Lucius Crawford Charleston crime spree: 'Why you do this thing?'

Lucius Crawford, 60, who was arraigned in the Lucius Crawford, 60, who was arraigned in the fatal stabbing of 42-year-old Tanya Simmons of Mount Vernon, has confessed to at least two other slayings and has a decades-long criminal record that includes a five-day spree in which he was convicted of knifing four women, police said. (Dec. 5, 2012) Photo Credit: Mount Vernon Police Department

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CHARLESTON, S.C. - When Charleston County police caught up with Lucius Crawford on a spring day in 1977, the 24-year-old ex-con told them he was grateful they'd stopped him from hurting more women.

Crawford had approached five women in less than a week's time and plunged a knife into each one after chatting them up on the street.

After stabbing his last victim three times in the chest in North Charleston, he sauntered over to his sister's house for a bite to eat. But thoughts of the police closing in tugged at his mind.

"I am glad you all caught up with me because I could not sleep at night because I thought the police were outside," he told investigators in a written statement after his April 19, 1977, arrest. "Then I sometimes say to myself, you done messed up. I say to myself, if you commit a crime, you have to pay for it, and then I asked myself why do you do this thing?"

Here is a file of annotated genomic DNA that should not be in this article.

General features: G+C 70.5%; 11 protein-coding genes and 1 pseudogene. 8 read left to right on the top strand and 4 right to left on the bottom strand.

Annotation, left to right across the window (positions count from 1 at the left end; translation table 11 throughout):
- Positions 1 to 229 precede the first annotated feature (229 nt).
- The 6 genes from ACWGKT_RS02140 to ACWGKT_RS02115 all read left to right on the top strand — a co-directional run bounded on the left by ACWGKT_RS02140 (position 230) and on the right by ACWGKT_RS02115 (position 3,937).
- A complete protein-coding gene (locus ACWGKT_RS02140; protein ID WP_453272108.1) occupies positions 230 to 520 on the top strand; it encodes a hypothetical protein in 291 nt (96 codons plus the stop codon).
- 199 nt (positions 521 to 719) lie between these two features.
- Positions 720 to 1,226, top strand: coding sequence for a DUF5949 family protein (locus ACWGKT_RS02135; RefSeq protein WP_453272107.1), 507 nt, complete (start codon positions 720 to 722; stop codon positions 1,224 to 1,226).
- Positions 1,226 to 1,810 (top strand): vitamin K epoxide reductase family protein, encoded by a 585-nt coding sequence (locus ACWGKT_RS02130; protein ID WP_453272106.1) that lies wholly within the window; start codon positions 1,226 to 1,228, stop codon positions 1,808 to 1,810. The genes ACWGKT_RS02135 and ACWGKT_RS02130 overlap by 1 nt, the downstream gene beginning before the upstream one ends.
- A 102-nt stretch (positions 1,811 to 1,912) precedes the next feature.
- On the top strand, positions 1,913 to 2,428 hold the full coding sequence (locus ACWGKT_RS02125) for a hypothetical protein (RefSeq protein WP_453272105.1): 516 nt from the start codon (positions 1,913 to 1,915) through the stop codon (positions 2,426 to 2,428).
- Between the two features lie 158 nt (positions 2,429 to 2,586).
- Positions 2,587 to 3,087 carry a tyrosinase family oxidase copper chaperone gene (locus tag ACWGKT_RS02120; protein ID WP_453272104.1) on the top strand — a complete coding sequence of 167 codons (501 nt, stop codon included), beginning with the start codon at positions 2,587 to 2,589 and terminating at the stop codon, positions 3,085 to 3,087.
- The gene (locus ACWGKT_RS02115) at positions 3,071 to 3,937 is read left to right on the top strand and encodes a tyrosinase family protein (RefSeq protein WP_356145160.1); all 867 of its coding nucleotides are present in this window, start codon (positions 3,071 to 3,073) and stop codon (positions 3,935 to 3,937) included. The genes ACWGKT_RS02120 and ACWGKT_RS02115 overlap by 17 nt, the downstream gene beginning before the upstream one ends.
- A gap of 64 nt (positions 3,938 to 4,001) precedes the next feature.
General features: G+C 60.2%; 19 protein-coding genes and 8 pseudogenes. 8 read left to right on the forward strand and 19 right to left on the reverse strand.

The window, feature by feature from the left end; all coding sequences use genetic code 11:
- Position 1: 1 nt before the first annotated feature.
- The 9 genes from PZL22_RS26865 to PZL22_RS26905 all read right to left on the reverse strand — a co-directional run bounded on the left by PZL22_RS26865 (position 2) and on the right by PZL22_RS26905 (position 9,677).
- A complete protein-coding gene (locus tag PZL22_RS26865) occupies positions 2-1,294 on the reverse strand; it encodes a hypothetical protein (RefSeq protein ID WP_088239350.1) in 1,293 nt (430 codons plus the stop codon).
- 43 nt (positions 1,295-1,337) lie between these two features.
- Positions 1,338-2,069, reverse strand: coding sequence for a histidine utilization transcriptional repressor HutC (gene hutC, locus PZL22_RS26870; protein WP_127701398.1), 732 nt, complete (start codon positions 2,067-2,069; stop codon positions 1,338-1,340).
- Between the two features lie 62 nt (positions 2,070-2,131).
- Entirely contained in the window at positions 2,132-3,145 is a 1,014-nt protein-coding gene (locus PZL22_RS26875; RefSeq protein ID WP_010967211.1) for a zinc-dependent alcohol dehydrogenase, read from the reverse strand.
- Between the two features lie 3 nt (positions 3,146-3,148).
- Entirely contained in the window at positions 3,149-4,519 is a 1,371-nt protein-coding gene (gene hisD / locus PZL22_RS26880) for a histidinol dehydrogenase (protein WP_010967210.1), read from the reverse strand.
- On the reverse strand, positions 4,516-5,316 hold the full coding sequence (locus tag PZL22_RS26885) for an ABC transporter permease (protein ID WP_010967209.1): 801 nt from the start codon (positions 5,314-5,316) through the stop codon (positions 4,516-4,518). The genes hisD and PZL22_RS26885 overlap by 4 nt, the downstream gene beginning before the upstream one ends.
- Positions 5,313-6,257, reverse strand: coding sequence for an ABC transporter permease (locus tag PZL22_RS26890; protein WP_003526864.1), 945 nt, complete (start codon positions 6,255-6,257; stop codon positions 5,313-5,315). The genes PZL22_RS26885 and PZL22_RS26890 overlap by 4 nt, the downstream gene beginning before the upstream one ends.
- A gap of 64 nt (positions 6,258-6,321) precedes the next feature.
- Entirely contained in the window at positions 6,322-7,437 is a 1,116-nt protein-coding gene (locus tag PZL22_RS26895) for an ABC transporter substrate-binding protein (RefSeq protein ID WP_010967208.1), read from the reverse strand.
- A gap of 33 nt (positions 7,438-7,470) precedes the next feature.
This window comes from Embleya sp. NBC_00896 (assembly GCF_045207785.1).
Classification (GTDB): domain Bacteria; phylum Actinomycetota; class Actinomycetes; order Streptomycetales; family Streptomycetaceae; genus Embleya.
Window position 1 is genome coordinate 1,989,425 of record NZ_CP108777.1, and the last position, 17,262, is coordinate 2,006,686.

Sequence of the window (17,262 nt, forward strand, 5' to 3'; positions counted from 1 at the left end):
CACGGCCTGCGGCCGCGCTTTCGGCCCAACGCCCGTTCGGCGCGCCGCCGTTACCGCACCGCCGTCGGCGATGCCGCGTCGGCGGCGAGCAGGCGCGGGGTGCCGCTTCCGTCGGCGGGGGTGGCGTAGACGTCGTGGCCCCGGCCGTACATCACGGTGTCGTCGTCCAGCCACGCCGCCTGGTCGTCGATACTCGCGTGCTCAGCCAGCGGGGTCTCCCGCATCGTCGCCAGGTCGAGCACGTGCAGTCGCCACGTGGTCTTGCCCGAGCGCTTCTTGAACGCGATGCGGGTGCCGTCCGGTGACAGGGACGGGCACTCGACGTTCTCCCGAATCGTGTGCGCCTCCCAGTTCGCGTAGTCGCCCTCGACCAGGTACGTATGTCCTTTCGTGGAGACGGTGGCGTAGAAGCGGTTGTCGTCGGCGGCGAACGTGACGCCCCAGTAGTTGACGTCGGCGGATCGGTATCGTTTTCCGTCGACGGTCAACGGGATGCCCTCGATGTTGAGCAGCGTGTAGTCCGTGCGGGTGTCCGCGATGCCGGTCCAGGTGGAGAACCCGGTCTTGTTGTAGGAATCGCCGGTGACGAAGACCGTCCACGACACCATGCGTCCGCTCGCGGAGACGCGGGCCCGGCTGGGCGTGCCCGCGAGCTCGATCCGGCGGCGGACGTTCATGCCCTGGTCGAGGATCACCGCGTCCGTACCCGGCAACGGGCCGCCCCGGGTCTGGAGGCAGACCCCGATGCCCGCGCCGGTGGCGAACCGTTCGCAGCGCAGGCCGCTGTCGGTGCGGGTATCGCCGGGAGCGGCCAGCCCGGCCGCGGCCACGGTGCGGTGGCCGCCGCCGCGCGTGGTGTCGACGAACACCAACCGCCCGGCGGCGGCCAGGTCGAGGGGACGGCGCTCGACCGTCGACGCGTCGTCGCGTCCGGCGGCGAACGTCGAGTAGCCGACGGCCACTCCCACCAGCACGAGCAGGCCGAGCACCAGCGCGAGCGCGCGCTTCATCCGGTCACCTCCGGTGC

Some 35 years later, investigators in New York are asking Crawford that same question as they try to sort out three slayings tied to the former Charleston man.

When NYPD detectives went to his basement apartment in Mount Vernon on Tuesday to question him in connection with Nella West's October 1993 slaying, they found a fresh body in his apartment, that of 42-year-old Tanya Simmons. Both had been stabbed to death, police said.

Crawford has a long history of violence toward women, and he has spent nearly half his life behind bars because of those crimes. In Charleston alone, he stabbed up to 10 women in a series of attacks in the 1970s.

At the time, Crawford lived with his family in a tiny, weathered bungalow on Echo Avenue in Union Heights, a hard-luck neighborhood just a few miles from Charleston's tourist-friendly downtown. His parents are said to be dead now, but the current occupant of the home, Mabel Keels, still recalls Crawford. She wasn't surprised at all to hear he was in trouble again.

"Lucius, his mind has always been bad," she told the Post and Courier of Charleston.

A DANGEROUS WEEK

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The 1977 stabbing spree earned Crawford a 24-year sentence in South Carolina. He was out in 14, moving to New York upon his release. Just eight months later, he was arrested in White Plains on a charge of third-degree assault for punching an ex-girlfriend in the mouth.

Court records from the 1977 cases document the brutality of the attacks.

The spree began during a visit to downtown Charleston in which Crawford stabbed two women on April 8 of that year.

The first woman, 28, did nothing more than make the mistake of walking toward him, he told police. "When she got close to me, I stabbing her [sic] and just walked off on down Columbus Street," he said.